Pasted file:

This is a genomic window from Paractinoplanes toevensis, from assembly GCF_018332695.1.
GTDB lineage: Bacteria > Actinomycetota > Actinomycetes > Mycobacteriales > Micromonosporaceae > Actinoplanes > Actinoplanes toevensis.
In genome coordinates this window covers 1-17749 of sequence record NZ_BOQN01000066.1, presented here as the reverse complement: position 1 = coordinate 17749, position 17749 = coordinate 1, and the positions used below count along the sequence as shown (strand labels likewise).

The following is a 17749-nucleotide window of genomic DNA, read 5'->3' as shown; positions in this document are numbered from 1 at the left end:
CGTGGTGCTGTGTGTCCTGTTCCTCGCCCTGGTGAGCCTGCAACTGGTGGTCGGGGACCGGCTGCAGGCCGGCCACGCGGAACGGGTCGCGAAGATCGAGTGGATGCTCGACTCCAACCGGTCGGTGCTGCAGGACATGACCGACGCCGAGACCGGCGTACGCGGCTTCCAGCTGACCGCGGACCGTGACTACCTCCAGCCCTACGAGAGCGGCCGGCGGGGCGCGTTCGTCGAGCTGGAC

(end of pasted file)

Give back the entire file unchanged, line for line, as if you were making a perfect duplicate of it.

This is a genomic window from Paractinoplanes toevensis, from assembly GCF_018332695.1.
GTDB lineage: Bacteria > Actinomycetota > Actinomycetes > Mycobacteriales > Micromonosporaceae > Actinoplanes > Actinoplanes toevensis.
In genome coordinates this window covers 1-17749 of sequence record NZ_BOQN01000066.1, presented here as the reverse complement: position 1 = coordinate 17749, position 17749 = coordinate 1, and the positions used below count along the sequence as shown (strand labels likewise).

The following is a 17749-nucleotide window of genomic DNA, read 5'->3' as shown; positions in this document are numbered from 1 at the left end:
CGTGGTGCTGTGTGTCCTGTTCCTCGCCCTGGTGAGCCTGCAACTGGTGGTCGGGGACCGGCTGCAGGCCGGCCACGCGGAACGGGTCGCGAAGATCGAGTGGATGCTCGACTCCAACCGGTCGGTGCTGCAGGACATGACCGACGCCGAGACCGGCGTACGCGGCTTCCAGCTGACCGCGGACCGTGACTACCTCCAGCCCTACGAGAGCGGCCGGCGGGGCGCGTTCGTCGAGCTGGAC